Music and podcasts are competing for the same time
The pandemic changed media consumption. Consumers acquired an extra 12% of entertainment time and though everything was up, some categories grew much faster than others. One of the biggest gainers was spoken word audio, with podcasts and audiobooks seeing dramatic rises and while music hours grew too, the increase was below 12%, which means that music lost share. In the current entertainment environment of plenty this may be an academic concern, but when life returns to some form of normality (commutes, going out, gyms etc.) some or all of that extra 12% of entertainment time will go, which means that growing by less than the market average could translate into decline.
The data in MIDiA’s latest podcast report (Podcasts audiences: Competing for Attention) shows that the audience behaviour is lighter touch than either music or radio, with the majority of users listening to a smallish number of episodes and subscribing to relatively few podcasts. This matters because if this growing audience sticks with podcasts, then they will listen to more podcasts content as their habits deepen. So podcasts will have two key growth drivers:
1. More listeners
2. More time per listener
This is a very different story than for streaming music, especially in developed markets, where growth is slowing in both consumption and audience. Music is just one lane in the audio market and its fortunes ever more intertwined with podcasts and audiobooks. Which means that spoken word audio plays a role in slowing audio consumption. To illustrate the point, here is what is happening on Spotify:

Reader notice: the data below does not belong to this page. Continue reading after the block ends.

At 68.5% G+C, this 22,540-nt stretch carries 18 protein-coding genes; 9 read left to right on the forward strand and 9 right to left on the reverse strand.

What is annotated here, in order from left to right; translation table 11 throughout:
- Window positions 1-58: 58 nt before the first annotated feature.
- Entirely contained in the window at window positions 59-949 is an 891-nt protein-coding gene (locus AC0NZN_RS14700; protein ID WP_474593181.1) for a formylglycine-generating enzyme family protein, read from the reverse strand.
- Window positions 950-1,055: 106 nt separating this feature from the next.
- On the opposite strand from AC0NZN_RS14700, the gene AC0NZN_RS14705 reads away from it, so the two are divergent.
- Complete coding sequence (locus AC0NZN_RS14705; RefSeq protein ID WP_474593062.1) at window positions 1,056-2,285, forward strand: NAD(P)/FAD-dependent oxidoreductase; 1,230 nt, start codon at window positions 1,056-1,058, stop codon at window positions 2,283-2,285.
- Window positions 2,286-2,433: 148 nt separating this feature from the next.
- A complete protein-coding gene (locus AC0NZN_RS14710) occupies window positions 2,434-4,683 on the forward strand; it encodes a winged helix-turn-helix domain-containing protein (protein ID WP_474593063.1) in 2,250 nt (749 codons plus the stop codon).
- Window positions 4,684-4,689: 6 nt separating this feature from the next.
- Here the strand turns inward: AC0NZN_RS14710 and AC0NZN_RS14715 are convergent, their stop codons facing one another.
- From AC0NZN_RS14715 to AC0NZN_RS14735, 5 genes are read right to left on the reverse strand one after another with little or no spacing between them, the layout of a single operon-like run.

· European and North American MAUs grew by just 1.4% (Q1 2021)
· In some emerging markets consumption levels had not only fallen during the pandemic but remained below pre-COVID levels (Q1 2021)
· Global consumption hours continued to ‘grow meaningfully’ (Q1 2021)
· Podcast hours reached an ‘all time high’ (Q1 2021)
· Total content hours per MAU fell by 1% (FY 2020)
In short, Spotify’s total consumption is relatively flat on a per user basis, with podcast growing fast, which means the average Spotify user is listening to less music. As Spotify is both the leading music streaming platform globally and the most widely visited podcast platform, what happens on Spotify has a big impact on the wider market.
The Spotify metrics present a clear correlation but are not evidence of causality, i.e., are podcasts directly cannibalising music streaming? Which is where we get to turn to MIDiA’s latest podcast data again. Although more than a third of music streaming users are listening to more audio overall because of podcasts, more than a quarter are listening to less music directly because of podcasts and a slightly higher share the same for radio (again, because of podcasts).
There are only so many hours in the day and while the pandemic gave many consumers more hours for entertainment, even in that environment, music hours lost out to podcast hours. Right now that will not feel like much of a problem because there are more people listening to and paying for streaming now than before the pandemic. So everything is bigger than before. But with the slowdown coming, the beneath-the-surface, per user metrics are going to start translating into much more obvious, above the line trends. Audio is booming, of that there is no doubt. The question is whether there is enough space for streaming, podcasts and audiobooks to all grow?